The Appenzeller Sennenhund dog is a medium sized breed of dog. The name Sennenhund refers to people called Senn, herders in the Appenzell region of Switzerland. The breed is also known as Appenzeller Cattle Dog, Appenzeller Mountain Dog and simply as Appenzeller.
The Appenzeller Sennenhund dog breed was originated from Switzerland. It is one of the four regional breeds of Sennenhund-type dogs from the Swiss Alps.
One writer believes that the Sennenhund type dogs existed in antiquity or descended from “cattle dogs left there by the Romans”. The first breed club for this breed was founded and the stud book for the breed started in 1906 by Albert Heim and others, who wrote the first breed standard in 1916.
An early reference to the breed’s predecessors was made in an 1853 book, Tierleben der Alpenwelt (Animal Life in the Alps), referring to dogs in the Appenzell region. The Appenzeller Sennenhund was only recognised internationally as a separate breed in 1989.
The Appenzeller Sennenhund dog was originally kept primarily as a cattle-herding dog and a flock guardian. It was also used as a draft dog and general farm dog. The breed also was known for its affinity to both herd and guard with such devotion that they would give their lives to protect their charges.
Today, the breed is primarily kept as companions, and excels in agility/flyball competitions, obedience competitions, and Schutzhund. They are also still used in many places as working cattle dogs even now. They are highly intelligent and learn quickly.
Appenzeller Sennenhund Dog Characteristics
The Appenzeller Sennenhund is a medium sized dog. Like the other Sennenhunds, the Appenzeller Sennenhund dog has a heavy, molosser-like build and a distinctive tricolor coat.
Their ears are small and triangular, set high and hanging down against the dog’s cheeks, similar to a button ear. Faults in the breed’s appearance include wall eye, kinked tail, a single coat, and a coat that is not tricolor.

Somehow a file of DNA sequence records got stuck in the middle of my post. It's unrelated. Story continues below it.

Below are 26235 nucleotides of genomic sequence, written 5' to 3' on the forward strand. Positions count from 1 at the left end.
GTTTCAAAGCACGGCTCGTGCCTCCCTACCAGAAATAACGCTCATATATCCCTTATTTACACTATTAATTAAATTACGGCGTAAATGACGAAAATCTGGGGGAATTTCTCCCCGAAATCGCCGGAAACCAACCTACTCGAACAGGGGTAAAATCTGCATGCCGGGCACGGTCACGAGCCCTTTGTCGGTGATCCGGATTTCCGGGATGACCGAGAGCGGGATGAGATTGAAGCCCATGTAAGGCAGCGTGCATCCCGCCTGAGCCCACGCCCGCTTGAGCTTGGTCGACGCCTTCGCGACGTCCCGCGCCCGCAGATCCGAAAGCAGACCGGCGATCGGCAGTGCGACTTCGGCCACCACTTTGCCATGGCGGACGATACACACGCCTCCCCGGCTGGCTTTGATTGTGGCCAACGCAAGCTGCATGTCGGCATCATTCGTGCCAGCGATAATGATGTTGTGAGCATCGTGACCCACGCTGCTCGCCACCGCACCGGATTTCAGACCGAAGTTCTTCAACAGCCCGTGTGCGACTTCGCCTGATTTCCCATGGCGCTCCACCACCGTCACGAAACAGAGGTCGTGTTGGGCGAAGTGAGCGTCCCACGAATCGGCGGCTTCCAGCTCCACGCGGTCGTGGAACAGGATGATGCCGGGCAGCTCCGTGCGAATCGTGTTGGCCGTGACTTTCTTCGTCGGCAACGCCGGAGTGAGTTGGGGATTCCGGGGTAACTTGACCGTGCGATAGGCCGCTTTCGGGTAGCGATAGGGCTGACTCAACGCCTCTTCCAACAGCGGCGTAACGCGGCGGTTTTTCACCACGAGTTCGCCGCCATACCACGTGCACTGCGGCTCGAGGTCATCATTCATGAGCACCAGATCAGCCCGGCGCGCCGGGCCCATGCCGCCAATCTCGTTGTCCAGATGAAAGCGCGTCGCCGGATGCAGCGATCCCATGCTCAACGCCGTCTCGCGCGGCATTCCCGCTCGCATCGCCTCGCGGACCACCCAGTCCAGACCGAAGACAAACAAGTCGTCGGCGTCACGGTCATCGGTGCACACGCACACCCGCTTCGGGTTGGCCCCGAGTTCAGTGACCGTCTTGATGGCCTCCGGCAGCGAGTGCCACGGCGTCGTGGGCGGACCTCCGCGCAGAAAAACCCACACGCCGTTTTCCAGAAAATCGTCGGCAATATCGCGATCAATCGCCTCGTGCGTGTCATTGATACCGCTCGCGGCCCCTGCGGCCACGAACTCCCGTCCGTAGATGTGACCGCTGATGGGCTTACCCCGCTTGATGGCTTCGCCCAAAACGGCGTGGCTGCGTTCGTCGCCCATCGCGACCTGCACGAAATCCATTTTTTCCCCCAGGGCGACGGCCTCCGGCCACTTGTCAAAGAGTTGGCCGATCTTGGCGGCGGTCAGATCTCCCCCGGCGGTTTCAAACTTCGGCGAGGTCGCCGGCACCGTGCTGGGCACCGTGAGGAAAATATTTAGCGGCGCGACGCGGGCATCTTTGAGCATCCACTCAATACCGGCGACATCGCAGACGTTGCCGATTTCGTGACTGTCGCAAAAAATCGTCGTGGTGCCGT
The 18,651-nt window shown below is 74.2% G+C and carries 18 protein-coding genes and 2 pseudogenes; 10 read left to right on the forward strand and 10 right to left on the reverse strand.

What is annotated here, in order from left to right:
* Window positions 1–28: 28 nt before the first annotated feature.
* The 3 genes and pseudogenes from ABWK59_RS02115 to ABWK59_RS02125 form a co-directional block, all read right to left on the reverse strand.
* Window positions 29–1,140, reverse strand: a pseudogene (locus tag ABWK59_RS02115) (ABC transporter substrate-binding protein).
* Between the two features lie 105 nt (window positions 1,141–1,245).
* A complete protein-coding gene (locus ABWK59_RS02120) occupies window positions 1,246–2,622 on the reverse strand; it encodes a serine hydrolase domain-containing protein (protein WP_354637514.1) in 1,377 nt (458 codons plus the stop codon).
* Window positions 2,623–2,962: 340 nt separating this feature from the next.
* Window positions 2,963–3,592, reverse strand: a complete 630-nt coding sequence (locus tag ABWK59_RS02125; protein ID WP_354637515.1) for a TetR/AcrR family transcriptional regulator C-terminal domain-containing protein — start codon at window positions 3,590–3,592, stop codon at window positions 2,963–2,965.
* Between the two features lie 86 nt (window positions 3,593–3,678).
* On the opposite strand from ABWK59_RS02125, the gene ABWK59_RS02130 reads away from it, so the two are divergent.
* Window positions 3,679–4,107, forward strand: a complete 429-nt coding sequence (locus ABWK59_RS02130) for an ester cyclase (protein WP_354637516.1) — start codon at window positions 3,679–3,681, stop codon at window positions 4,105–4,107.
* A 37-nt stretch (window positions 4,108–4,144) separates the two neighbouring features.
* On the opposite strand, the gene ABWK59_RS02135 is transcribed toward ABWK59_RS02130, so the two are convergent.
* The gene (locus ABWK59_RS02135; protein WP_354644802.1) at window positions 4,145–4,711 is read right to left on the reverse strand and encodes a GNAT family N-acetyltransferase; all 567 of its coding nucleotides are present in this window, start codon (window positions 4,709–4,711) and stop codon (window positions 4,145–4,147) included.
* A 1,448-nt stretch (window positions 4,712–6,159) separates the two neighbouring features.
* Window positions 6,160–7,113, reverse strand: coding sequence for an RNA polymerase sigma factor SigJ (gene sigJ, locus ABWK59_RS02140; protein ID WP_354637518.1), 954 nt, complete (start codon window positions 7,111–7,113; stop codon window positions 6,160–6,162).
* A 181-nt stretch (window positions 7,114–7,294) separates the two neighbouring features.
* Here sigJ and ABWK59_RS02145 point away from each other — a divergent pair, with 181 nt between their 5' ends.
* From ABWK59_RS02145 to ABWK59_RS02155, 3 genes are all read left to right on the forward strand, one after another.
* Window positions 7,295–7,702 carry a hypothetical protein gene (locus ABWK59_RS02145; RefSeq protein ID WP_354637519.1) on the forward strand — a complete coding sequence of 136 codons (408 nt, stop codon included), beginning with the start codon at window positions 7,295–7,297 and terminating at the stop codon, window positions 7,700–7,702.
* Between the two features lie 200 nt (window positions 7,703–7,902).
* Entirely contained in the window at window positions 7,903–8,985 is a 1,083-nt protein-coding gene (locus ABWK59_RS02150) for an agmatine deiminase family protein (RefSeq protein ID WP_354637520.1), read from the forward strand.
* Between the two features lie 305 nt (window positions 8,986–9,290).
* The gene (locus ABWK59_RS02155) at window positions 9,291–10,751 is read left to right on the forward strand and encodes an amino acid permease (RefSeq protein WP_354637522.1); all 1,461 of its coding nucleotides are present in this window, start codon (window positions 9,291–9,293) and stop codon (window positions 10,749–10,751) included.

Average height of the mature males is between 20 and 22 inches at the withers, and between 20 and 21 inches for the females. Average live body weight of the mature dogs is between 22 and 32 kg.
The Appenzeller Sennenhund dogs are very active working dogs, like all other medium to large size dogs. They should be well socialized early in life with other dogs and people and provided with regular activity and training if it is to be safely kept as a pet.
If trained properly, the Appenzeller Sennenhund dogs bond closely with their owners and like to seek for attention.
As a result of careful regulated breeding, the Appenzeller breed as a whole is an extremely healthy breed, though individual genetic lines vary.
According to the breed standard, the Appenzeller Sennenhund dog is lively, high spirited, athletic and suspicious of strangers. But these dogs are not recommended as an apartment dog, mainly due to their size and high energy levels.
Average lifespan of the Appenzeller Sennenhund dog is between 13 and 17 years.
How much a mature dog eats depends on it’s size, age, build, metabolism and activity level. Dogs are individuals, just like people, and they don’t all need the same amount of food.
An Appenzeller Sennenhund dog should be given a diet formulated for a medium size dog with moderate or high energy levels. You can consult with your vet for better recommendations.
Taking good care of your animals is very important for raising Appenzeller Sennenhund dogs. Today, these dogs are known for being a versatile working and family dog who is smart, cheerful, self-assured, reliable and fearless.
Their slight wariness around strangers and tendency to bark makes them a good watchdog. But they need lots of early socialization so they don’t become overly suspicious. And because of their barkiness, they are not the best dog if you have nearby neighbors.
He’s a great friend of children, but may nip at their heels as if they were livestock to be herded; younger Appenzellers are big and exuberant enough to accidentally knock over small kids.
They have an easy-care coat that needs only regular brushing to stay in good shape, but Appenzellers do shed.
The Appenzeller Sennenhund dogs are generally healthy. But like all other dog breeds, they are also prone to certain health conditions. Always try to keep good contact with a vet in your area.
|Appenzeller Cattle Dog, Appenzeller Mountain Dog and simply as Appenzeller
|20 to 22 inches at the withers for males and 20 to 21 inches for females
|Between 22 and 32 kg
|Good as pets
|Between 13 and 17 years
|Good for children
|Country of Origin